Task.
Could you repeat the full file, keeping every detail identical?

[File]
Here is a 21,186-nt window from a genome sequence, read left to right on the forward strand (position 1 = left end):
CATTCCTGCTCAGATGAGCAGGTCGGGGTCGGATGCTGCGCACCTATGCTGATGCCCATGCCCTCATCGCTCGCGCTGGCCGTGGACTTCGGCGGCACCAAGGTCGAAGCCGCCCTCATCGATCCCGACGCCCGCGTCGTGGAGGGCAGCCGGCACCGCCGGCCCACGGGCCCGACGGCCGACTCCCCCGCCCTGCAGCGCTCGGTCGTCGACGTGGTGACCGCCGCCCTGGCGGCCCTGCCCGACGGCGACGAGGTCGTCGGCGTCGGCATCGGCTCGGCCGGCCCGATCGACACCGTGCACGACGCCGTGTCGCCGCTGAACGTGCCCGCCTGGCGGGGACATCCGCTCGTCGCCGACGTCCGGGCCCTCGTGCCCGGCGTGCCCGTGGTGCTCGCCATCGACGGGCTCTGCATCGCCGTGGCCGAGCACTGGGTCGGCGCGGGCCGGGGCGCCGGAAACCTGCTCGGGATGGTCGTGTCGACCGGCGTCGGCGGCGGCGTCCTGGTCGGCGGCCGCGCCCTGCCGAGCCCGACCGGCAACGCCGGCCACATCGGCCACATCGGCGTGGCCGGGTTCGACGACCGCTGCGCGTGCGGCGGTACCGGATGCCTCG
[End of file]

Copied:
Here is a 21,186-nt window from a genome sequence, read left to right on the forward strand (position 1 = left end):
CATTCCTGCTCAGATGAGCAGGTCGGGGTCGGATGCTGCGCACCTATGCTGATGCCCATGCCCTCATCGCTCGCGCTGGCCGTGGACTTCGGCGGCACCAAGGTCGAAGCCGCCCTCATCGATCCCGACGCCCGCGTCGTGGAGGGCAGCCGGCACCGCCGGCCCACGGGCCCGACGGCCGACTCCCCCGCCCTGCAGCGCTCGGTCGTCGACGTGGTGACCGCCGCCCTGGCGGCCCTGCCCGACGGCGACGAGGTCGTCGGCGTCGGCATCGGCTCGGCCGGCCCGATCGACACCGTGCACGACGCCGTGTCGCCGCTGAACGTGCCCGCCTGGCGGGGACATCCGCTCGTCGCCGACGTCCGGGCCCTCGTGCCCGGCGTGCCCGTGGTGCTCGCCATCGACGGGCTCTGCATCGCCGTGGCCGAGCACTGGGTCGGCGCGGGCCGGGGCGCCGGAAACCTGCTCGGGATGGTCGTGTCGACCGGCGTCGGCGGCGGCGTCCTGGTCGGCGGCCGCGCCCTGCCGAGCCCGACCGGCAACGCCGGCCACATCGGCCACATCGGCGTGGCCGGGTTCGACGACCGCTGCGCGTGCGGCGGTACCGGATGCCTCG